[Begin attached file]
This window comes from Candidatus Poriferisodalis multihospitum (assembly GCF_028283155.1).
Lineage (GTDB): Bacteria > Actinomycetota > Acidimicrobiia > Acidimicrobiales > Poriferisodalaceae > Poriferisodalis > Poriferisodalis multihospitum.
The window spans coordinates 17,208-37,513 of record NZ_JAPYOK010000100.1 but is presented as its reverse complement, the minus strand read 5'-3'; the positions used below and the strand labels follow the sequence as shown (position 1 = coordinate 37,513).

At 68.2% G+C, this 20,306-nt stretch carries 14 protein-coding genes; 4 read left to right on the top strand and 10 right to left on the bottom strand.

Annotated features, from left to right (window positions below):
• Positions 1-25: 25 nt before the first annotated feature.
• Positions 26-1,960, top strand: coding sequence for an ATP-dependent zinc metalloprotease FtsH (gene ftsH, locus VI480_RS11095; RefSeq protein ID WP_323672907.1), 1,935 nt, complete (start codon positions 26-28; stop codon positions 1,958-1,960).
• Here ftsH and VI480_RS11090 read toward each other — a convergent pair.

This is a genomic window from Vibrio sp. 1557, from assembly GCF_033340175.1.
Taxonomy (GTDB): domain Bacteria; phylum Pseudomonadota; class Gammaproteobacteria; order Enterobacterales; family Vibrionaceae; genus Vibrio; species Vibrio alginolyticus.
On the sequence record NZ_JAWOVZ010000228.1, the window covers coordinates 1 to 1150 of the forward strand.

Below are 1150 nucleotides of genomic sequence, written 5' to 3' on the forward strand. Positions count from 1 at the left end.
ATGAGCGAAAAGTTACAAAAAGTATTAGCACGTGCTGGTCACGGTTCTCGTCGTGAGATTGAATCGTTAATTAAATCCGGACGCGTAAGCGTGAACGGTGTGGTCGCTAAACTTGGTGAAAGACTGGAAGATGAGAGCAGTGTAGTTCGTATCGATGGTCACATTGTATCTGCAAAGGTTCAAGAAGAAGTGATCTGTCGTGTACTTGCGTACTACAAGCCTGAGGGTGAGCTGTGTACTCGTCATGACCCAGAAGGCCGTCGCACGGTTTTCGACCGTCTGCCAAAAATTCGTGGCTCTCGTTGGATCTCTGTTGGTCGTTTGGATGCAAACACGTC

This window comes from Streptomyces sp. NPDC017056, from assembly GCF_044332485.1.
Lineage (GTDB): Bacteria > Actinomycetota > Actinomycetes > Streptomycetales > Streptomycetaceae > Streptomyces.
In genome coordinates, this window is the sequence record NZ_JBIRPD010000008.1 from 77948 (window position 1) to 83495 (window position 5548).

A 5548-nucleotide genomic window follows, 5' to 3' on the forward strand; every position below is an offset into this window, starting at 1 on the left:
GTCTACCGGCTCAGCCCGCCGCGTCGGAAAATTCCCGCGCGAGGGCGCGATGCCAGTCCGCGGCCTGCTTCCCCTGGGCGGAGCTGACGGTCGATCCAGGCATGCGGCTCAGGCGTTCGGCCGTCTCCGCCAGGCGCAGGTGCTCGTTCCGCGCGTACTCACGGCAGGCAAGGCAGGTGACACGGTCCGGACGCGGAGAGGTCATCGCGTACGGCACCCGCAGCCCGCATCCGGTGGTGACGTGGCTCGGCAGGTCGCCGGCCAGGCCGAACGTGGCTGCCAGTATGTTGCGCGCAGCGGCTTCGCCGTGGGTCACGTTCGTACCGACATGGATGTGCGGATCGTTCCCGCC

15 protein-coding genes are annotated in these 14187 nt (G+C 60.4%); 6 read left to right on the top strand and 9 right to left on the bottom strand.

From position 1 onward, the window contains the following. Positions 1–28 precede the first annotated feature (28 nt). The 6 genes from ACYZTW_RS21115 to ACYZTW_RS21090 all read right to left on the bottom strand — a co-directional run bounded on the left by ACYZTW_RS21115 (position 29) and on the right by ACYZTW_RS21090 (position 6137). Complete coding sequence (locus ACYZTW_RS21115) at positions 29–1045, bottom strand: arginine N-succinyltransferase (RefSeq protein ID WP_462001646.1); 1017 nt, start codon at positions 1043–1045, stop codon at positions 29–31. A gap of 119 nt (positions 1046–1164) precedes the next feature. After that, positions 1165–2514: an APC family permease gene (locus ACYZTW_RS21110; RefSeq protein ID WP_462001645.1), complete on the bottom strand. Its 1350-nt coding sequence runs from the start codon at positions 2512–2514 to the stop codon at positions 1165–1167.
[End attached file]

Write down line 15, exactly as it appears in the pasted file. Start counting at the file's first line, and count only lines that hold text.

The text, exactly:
Lineage (GTDB): Bacteria > Actinomycetota > Actinomycetes > Streptomycetales > Streptomycetaceae > Streptomyces.